Is Laminate Flooring WorthCompared to traditional hardwood, laminate offers a number of benefits. Coming in without the hassle or cost of traditional hardwood, laminate offers homeowners the look and feel of its more expensive counterpart. To boot, laminate isn’t nearly as high-maintenance.
That said, does laminate stack up against hardwood where it counts the most?
Contrary to what you might expect, laminate flooring can actually be even more durable than solid hardwood.
The biggest problem traditional hardwood has is its lack of resilience. In places with high humidity or cities with intense winters, hardwood tends to buckle under the pressure of environmental extremes. Humidity wreaks havoc on the planks themselves, making installation and maintenance tricky.
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When laying the wood down, you’ll need a professional to tell you exactly how far apart each plank must be. In addition, the sub-floor beneath the wood must be completely clear of debris and entirely dry.
Laminate is not only easier to install, it also resists humidity and temperature change. It’s resistance to scratches also makes it ideal for high-traffic areas of your home.
Also, something you can get away with for laminate but not hardwood is cleaning it with a wet mob. That facility makes maintenance a breeze.
Manufacturers are so confident in the material’s durability that most will even offer 10-year warranties as part of the basic package.
● Cost and Installation
Hardwood floors are among the more expensive options, making laminate a budget-friendly alternative.
Prices for laminate flooring range anywhere from $1.50 to $3.00 per sq. ft., though you can just as easily find even cheaper rates from the wholesaler. Laminate flooring can also be placed on top of any surface, giving retailers the flexibility they need to sell even glue-free, tongue-and-groove system installations – perfect for DIYers.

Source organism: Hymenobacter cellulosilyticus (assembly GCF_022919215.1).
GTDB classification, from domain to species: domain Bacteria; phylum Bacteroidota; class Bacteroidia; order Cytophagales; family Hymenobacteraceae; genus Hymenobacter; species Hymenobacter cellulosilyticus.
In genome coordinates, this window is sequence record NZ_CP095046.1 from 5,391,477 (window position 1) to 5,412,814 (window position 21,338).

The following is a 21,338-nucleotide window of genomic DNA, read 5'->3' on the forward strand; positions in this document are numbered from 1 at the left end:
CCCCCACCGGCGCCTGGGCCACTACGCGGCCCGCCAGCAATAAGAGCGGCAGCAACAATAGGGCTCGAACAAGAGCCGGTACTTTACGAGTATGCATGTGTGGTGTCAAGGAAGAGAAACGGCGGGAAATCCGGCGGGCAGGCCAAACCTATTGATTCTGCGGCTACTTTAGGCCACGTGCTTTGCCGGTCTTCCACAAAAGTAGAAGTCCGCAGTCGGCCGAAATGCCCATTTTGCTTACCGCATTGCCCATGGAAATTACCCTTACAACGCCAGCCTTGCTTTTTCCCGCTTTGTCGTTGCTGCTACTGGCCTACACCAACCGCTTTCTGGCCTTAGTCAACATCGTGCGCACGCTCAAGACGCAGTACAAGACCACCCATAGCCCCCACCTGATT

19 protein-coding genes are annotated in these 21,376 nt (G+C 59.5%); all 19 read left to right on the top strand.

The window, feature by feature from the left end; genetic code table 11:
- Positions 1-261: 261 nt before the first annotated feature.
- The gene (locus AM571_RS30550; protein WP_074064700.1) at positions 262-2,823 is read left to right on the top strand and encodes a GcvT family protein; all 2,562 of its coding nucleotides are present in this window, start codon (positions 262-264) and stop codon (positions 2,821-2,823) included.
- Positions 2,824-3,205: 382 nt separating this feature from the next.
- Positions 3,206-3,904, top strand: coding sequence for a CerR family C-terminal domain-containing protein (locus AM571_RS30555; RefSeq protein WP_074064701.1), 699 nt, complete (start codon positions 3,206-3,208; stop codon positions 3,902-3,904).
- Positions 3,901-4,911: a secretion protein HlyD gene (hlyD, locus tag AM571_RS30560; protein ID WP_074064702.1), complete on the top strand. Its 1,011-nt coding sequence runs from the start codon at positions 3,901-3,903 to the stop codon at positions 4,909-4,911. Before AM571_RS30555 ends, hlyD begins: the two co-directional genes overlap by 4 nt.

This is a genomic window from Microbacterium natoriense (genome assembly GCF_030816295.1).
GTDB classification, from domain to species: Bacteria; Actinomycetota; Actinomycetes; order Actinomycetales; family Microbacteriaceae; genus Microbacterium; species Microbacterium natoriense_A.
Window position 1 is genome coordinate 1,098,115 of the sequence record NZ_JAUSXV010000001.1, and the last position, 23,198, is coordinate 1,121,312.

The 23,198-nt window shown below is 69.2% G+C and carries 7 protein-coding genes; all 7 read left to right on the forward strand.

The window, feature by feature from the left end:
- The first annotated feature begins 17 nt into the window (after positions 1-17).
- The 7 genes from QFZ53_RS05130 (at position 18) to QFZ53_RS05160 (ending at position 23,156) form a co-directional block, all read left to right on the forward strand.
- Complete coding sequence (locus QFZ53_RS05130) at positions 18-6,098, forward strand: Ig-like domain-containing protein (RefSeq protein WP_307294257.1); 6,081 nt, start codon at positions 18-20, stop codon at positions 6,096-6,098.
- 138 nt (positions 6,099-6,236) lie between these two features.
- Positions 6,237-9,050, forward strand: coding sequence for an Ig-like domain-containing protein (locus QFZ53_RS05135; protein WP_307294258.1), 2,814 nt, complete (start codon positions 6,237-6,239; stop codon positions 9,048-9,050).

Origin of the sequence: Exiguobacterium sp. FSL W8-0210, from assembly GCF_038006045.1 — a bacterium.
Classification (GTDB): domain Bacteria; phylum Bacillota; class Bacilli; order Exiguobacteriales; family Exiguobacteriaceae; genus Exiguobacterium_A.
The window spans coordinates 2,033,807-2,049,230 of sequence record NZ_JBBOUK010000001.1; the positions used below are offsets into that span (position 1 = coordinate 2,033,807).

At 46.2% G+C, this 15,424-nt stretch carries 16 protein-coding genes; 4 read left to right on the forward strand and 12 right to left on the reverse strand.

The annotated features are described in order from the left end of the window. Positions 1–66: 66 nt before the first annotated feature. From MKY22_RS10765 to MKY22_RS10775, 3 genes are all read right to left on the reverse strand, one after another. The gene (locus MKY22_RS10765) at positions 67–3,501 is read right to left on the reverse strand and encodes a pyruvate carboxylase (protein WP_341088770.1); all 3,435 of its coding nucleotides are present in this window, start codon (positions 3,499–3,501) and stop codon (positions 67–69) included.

Hardwood, on the other hand, requires the royal treatment. Perfect sub-flooring that must always be either plywood or regular wood and a completely smooth and clear surface. Laminate not only doesn’t need these things, but it’s also incredibly easy to replace, especially if there’s no glue or nails involved.
● Look and Feel
This is the only category where laminate doesn’t quite measure up to hard wood.
This is mostly because people can always tell the difference between real hard wood and laminate. One of the biggest giveaways is the noise laminate makes when you walk across it. Compared to hardwood, laminate does not do a good job of absorbing sound.
This can also be a problem when trying to sell your home. While most buyers prefer wood to carpet, laminate flooring can still be costly to replace with true hardwood – especially if the base isn’t right for it. The flip side to this is that carpet can easily be replaced by laminate, and it will drive up the value of your home for relatively little investment.
One final drawback is that the look of the flooring is set in stone by its manufacturer. The choice is limited because you’re unable to adjust color or shine. Hardwood floors, especially solid hardwood, can be sanded and re-stained.